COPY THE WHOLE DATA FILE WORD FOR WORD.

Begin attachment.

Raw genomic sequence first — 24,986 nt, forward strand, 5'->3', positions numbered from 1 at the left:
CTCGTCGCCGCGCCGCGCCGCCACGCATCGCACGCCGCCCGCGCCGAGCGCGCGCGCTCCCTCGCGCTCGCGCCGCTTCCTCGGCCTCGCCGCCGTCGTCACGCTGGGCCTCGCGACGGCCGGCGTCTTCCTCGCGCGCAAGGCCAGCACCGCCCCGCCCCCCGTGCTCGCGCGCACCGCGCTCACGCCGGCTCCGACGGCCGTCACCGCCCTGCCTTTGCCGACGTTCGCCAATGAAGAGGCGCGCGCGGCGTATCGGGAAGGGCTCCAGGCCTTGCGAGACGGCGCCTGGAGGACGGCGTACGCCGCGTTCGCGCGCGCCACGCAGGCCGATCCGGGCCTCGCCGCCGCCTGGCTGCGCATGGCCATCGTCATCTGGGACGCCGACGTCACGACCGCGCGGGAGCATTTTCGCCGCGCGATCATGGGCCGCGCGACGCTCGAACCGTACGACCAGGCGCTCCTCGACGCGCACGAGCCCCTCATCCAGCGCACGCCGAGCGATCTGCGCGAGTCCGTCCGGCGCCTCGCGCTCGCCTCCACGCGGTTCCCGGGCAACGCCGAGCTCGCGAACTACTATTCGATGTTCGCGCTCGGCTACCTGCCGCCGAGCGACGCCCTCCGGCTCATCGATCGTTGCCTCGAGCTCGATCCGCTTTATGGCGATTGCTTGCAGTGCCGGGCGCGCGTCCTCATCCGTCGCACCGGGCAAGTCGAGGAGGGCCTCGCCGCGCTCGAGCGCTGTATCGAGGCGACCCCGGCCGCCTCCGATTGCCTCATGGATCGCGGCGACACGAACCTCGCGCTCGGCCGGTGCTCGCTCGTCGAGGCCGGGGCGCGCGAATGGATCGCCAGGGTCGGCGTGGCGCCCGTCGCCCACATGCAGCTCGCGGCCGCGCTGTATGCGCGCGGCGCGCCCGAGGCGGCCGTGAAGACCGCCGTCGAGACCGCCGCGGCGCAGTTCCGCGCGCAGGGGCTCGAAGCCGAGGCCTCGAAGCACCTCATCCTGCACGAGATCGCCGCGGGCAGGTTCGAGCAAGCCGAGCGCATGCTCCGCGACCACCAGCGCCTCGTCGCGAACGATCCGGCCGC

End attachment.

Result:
Raw genomic sequence first — 24,986 nt, forward strand, 5'->3', positions numbered from 1 at the left:
CTCGTCGCCGCGCCGCGCCGCCACGCATCGCACGCCGCCCGCGCCGAGCGCGCGCGCTCCCTCGCGCTCGCGCCGCTTCCTCGGCCTCGCCGCCGTCGTCACGCTGGGCCTCGCGACGGCCGGCGTCTTCCTCGCGCGCAAGGCCAGCACCGCCCCGCCCCCCGTGCTCGCGCGCACCGCGCTCACGCCGGCTCCGACGGCCGTCACCGCCCTGCCTTTGCCGACGTTCGCCAATGAAGAGGCGCGCGCGGCGTATCGGGAAGGGCTCCAGGCCTTGCGAGACGGCGCCTGGAGGACGGCGTACGCCGCGTTCGCGCGCGCCACGCAGGCCGATCCGGGCCTCGCCGCCGCCTGGCTGCGCATGGCCATCGTCATCTGGGACGCCGACGTCACGACCGCGCGGGAGCATTTTCGCCGCGCGATCATGGGCCGCGCGACGCTCGAACCGTACGACCAGGCGCTCCTCGACGCGCACGAGCCCCTCATCCAGCGCACGCCGAGCGATCTGCGCGAGTCCGTCCGGCGCCTCGCGCTCGCCTCCACGCGGTTCCCGGGCAACGCCGAGCTCGCGAACTACTATTCGATGTTCGCGCTCGGCTACCTGCCGCCGAGCGACGCCCTCCGGCTCATCGATCGTTGCCTCGAGCTCGATCCGCTTTATGGCGATTGCTTGCAGTGCCGGGCGCGCGTCCTCATCCGTCGCACCGGGCAAGTCGAGGAGGGCCTCGCCGCGCTCGAGCGCTGTATCGAGGCGACCCCGGCCGCCTCCGATTGCCTCATGGATCGCGGCGACACGAACCTCGCGCTCGGCCGGTGCTCGCTCGTCGAGGCCGGGGCGCGCGAATGGATCGCCAGGGTCGGCGTGGCGCCCGTCGCCCACATGCAGCTCGCGGCCGCGCTGTATGCGCGCGGCGCGCCCGAGGCGGCCGTGAAGACCGCCGTCGAGACCGCCGCGGCGCAGTTCCGCGCGCAGGGGCTCGAAGCCGAGGCCTCGAAGCACCTCATCCTGCACGAGATCGCCGCGGGCAGGTTCGAGCAAGCCGAGCGCATGCTCCGCGACCACCAGCGCCTCGTCGCGAACGATCCGGCCGC